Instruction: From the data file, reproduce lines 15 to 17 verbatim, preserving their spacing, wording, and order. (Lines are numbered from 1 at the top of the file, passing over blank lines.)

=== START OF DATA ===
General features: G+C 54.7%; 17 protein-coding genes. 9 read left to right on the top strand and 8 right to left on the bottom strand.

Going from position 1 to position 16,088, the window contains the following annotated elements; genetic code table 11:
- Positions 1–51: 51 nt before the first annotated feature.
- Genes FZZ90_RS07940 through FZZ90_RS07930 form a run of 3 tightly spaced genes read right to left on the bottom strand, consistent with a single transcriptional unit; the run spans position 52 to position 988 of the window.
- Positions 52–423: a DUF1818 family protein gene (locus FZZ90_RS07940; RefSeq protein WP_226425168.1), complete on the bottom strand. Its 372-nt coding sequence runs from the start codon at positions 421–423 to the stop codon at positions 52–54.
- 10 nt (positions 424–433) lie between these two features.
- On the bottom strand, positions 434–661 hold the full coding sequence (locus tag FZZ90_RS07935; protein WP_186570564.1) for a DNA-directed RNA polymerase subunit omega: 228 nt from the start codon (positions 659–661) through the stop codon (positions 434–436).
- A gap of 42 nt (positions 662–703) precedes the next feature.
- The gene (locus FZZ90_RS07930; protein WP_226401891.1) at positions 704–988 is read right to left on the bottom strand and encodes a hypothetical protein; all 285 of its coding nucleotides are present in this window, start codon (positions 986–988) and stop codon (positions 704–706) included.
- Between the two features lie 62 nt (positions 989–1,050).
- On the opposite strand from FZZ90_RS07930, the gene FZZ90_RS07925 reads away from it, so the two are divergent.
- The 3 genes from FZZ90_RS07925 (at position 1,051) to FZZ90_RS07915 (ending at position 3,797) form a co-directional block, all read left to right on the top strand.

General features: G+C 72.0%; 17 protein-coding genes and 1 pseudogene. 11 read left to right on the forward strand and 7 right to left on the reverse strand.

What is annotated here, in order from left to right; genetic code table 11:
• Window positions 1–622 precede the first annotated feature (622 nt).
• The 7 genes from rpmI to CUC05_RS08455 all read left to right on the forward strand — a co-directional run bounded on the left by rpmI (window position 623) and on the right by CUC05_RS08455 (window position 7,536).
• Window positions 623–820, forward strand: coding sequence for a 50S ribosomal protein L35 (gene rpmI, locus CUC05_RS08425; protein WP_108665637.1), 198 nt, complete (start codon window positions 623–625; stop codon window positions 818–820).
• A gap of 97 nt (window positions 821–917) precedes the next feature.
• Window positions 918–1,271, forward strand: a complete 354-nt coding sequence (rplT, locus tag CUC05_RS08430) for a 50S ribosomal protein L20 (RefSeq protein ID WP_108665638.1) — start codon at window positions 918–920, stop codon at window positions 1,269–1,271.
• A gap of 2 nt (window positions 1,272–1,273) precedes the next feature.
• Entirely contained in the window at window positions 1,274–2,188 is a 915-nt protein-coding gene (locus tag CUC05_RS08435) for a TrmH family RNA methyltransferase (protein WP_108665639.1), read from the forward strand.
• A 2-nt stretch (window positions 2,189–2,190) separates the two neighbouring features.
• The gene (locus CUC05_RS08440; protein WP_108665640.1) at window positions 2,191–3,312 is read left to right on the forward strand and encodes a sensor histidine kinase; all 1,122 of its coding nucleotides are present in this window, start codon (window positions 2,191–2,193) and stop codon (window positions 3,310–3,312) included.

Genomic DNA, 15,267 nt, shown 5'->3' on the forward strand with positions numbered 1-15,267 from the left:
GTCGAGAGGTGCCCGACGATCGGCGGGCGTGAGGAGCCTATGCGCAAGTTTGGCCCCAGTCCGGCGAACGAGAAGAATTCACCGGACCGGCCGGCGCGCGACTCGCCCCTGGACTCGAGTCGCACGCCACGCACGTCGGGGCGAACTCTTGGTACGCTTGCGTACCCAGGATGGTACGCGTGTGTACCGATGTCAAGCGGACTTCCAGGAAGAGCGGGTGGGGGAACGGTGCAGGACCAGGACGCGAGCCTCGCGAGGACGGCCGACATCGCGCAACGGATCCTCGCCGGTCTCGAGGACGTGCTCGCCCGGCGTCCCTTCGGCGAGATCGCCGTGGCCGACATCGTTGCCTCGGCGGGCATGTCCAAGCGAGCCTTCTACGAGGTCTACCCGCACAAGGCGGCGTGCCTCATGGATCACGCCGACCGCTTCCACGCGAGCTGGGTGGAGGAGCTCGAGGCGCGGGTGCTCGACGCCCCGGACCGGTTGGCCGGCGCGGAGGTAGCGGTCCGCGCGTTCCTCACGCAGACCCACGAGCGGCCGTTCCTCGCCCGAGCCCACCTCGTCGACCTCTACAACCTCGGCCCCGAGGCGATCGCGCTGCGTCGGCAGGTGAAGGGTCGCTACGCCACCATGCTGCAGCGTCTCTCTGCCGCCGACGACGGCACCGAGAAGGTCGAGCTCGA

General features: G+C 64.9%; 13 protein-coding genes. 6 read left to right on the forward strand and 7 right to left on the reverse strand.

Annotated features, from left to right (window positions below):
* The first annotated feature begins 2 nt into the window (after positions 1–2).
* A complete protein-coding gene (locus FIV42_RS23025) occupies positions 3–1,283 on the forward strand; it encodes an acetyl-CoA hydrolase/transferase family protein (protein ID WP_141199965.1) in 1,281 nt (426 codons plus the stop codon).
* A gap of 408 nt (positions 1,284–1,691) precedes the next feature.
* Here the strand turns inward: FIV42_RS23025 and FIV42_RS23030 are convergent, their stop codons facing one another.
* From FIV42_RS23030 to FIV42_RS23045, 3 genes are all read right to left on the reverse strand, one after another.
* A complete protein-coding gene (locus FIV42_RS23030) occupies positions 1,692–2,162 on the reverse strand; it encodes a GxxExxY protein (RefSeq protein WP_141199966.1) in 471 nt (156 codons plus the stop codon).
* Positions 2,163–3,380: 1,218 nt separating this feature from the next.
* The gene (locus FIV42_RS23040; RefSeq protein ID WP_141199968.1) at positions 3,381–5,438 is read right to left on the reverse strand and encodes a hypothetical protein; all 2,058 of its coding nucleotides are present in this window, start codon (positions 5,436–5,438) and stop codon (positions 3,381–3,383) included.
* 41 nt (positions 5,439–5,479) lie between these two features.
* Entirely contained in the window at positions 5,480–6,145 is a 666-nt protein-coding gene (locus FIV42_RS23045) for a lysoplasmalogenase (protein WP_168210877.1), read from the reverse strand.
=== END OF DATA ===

• Window positions 1–622 precede the first annotated feature (622 nt).
• The 7 genes from rpmI to CUC05_RS08455 all read left to right on the forward strand — a co-directional run bounded on the left by rpmI (window position 623) and on the right by CUC05_RS08455 (window position 7,536).
• Window positions 623–820, forward strand: coding sequence for a 50S ribosomal protein L35 (gene rpmI, locus CUC05_RS08425; protein WP_108665637.1), 198 nt, complete (start codon window positions 623–625; stop codon window positions 818–820).